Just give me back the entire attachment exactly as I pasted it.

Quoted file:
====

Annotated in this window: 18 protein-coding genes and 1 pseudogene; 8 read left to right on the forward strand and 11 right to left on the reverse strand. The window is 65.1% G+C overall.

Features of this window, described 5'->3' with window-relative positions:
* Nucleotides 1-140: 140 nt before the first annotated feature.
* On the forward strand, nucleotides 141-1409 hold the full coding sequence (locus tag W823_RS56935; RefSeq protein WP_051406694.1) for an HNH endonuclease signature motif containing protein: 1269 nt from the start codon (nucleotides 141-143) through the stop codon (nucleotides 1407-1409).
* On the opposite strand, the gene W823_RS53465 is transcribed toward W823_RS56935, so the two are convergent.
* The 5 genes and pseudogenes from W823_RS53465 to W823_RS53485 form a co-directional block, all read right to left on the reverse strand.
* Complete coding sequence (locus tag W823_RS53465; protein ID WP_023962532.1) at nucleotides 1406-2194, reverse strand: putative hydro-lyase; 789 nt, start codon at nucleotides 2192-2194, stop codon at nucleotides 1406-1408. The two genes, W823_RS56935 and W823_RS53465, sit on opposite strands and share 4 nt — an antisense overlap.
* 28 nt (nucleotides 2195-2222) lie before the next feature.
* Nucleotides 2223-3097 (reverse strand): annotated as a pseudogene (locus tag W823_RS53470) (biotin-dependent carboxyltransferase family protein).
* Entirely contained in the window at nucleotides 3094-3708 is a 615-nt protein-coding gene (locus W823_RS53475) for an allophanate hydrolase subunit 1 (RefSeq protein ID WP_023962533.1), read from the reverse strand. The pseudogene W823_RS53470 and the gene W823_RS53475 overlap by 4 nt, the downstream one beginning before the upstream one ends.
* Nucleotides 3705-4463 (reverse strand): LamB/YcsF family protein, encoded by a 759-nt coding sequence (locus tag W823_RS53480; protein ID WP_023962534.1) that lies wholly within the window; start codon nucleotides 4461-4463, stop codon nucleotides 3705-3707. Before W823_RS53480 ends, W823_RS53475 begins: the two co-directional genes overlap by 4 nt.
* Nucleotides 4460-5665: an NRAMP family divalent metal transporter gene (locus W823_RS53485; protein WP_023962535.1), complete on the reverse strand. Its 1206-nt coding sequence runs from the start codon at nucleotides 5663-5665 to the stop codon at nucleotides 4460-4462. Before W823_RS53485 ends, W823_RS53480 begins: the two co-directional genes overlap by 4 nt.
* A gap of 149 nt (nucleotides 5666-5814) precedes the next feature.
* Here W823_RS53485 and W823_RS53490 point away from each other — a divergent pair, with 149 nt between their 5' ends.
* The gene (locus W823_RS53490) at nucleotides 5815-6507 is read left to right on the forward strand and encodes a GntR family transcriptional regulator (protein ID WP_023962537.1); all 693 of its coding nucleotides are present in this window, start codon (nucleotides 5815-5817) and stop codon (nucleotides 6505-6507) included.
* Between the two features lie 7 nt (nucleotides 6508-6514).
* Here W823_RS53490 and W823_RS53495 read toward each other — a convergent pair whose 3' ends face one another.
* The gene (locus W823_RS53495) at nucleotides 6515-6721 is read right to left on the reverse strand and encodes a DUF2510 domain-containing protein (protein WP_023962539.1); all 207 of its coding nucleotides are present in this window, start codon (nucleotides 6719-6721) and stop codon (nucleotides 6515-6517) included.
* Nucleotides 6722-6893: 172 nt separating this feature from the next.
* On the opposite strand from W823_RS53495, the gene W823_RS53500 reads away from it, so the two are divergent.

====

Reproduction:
Annotated in this window: 18 protein-coding genes and 1 pseudogene; 8 read left to right on the forward strand and 11 right to left on the reverse strand. The window is 65.1% G+C overall.

Features of this window, described 5'->3' with window-relative positions:
* Nucleotides 1-140: 140 nt before the first annotated feature.
* On the forward strand, nucleotides 141-1409 hold the full coding sequence (locus tag W823_RS56935; RefSeq protein WP_051406694.1) for an HNH endonuclease signature motif containing protein: 1269 nt from the start codon (nucleotides 141-143) through the stop codon (nucleotides 1407-1409).
* On the opposite strand, the gene W823_RS53465 is transcribed toward W823_RS56935, so the two are convergent.
* The 5 genes and pseudogenes from W823_RS53465 to W823_RS53485 form a co-directional block, all read right to left on the reverse strand.
* Complete coding sequence (locus tag W823_RS53465; protein ID WP_023962532.1) at nucleotides 1406-2194, reverse strand: putative hydro-lyase; 789 nt, start codon at nucleotides 2192-2194, stop codon at nucleotides 1406-1408. The two genes, W823_RS56935 and W823_RS53465, sit on opposite strands and share 4 nt — an antisense overlap.
* 28 nt (nucleotides 2195-2222) lie before the next feature.
* Nucleotides 2223-3097 (reverse strand): annotated as a pseudogene (locus tag W823_RS53470) (biotin-dependent carboxyltransferase family protein).
* Entirely contained in the window at nucleotides 3094-3708 is a 615-nt protein-coding gene (locus W823_RS53475) for an allophanate hydrolase subunit 1 (RefSeq protein ID WP_023962533.1), read from the reverse strand. The pseudogene W823_RS53470 and the gene W823_RS53475 overlap by 4 nt, the downstream one beginning before the upstream one ends.
* Nucleotides 3705-4463 (reverse strand): LamB/YcsF family protein, encoded by a 759-nt coding sequence (locus tag W823_RS53480; protein ID WP_023962534.1) that lies wholly within the window; start codon nucleotides 4461-4463, stop codon nucleotides 3705-3707. Before W823_RS53480 ends, W823_RS53475 begins: the two co-directional genes overlap by 4 nt.
* Nucleotides 4460-5665: an NRAMP family divalent metal transporter gene (locus W823_RS53485; protein WP_023962535.1), complete on the reverse strand. Its 1206-nt coding sequence runs from the start codon at nucleotides 5663-5665 to the stop codon at nucleotides 4460-4462. Before W823_RS53485 ends, W823_RS53480 begins: the two co-directional genes overlap by 4 nt.
* A gap of 149 nt (nucleotides 5666-5814) precedes the next feature.
* Here W823_RS53485 and W823_RS53490 point away from each other — a divergent pair, with 149 nt between their 5' ends.
* The gene (locus W823_RS53490) at nucleotides 5815-6507 is read left to right on the forward strand and encodes a GntR family transcriptional regulator (protein ID WP_023962537.1); all 693 of its coding nucleotides are present in this window, start codon (nucleotides 5815-5817) and stop codon (nucleotides 6505-6507) included.
* Between the two features lie 7 nt (nucleotides 6508-6514).
* Here W823_RS53490 and W823_RS53495 read toward each other — a convergent pair whose 3' ends face one another.
* The gene (locus W823_RS53495) at nucleotides 6515-6721 is read right to left on the reverse strand and encodes a DUF2510 domain-containing protein (protein WP_023962539.1); all 207 of its coding nucleotides are present in this window, start codon (nucleotides 6719-6721) and stop codon (nucleotides 6515-6517) included.
* Nucleotides 6722-6893: 172 nt separating this feature from the next.
* On the opposite strand from W823_RS53495, the gene W823_RS53500 reads away from it, so the two are divergent.